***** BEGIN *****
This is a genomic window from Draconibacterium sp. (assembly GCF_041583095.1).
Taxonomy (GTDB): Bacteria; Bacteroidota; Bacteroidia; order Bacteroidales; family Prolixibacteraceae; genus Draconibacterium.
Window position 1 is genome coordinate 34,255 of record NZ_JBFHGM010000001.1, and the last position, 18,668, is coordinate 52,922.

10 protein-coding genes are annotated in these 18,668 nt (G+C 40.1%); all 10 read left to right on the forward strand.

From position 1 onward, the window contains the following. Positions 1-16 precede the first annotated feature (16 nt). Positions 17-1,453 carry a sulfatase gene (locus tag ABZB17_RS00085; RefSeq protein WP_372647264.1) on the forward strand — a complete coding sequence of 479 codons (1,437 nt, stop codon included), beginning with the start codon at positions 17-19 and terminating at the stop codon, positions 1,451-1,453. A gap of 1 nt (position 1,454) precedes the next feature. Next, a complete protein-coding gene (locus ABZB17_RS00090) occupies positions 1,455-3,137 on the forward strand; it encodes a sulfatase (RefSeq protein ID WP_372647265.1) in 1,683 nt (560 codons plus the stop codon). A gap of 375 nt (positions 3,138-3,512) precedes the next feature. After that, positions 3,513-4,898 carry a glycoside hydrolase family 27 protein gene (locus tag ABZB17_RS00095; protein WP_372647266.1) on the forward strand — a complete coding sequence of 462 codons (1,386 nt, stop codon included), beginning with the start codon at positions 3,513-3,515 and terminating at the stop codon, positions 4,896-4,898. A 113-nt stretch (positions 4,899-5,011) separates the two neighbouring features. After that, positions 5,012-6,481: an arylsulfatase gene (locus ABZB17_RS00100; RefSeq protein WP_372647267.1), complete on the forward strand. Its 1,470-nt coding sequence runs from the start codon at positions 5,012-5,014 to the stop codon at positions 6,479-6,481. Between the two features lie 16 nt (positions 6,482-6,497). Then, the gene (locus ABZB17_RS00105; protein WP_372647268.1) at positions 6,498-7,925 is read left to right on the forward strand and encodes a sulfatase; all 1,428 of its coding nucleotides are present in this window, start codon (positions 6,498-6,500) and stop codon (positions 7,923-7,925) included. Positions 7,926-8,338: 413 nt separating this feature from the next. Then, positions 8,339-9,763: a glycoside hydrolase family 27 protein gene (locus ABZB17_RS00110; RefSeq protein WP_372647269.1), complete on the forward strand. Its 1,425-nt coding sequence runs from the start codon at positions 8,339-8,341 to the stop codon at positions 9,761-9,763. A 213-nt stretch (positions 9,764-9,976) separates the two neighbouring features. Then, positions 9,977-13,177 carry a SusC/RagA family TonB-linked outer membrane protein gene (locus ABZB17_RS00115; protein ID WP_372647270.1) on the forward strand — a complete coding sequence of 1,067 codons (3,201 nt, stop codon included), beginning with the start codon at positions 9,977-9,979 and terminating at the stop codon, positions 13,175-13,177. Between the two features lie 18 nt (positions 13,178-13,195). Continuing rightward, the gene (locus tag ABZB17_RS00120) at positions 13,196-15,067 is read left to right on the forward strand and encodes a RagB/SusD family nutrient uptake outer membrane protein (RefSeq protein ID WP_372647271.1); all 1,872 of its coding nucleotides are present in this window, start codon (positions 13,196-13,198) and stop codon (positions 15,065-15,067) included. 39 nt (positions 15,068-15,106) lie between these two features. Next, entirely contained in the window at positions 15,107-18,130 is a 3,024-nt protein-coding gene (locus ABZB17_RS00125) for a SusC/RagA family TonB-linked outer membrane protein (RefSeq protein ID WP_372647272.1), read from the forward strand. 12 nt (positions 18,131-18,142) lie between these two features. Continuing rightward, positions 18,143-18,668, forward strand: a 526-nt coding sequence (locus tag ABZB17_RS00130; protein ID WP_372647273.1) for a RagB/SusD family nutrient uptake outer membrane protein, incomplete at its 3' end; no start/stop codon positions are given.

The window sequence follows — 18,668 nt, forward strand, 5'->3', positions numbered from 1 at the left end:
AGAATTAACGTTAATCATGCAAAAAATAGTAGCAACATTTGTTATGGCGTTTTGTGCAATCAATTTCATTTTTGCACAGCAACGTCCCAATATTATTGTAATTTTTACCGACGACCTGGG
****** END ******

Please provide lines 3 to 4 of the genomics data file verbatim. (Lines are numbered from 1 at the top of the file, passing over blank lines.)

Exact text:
Window position 1 is genome coordinate 34,255 of record NZ_JBFHGM010000001.1, and the last position, 18,668, is coordinate 52,922.

10 protein-coding genes are annotated in these 18,668 nt (G+C 40.1%); all 10 read left to right on the forward strand.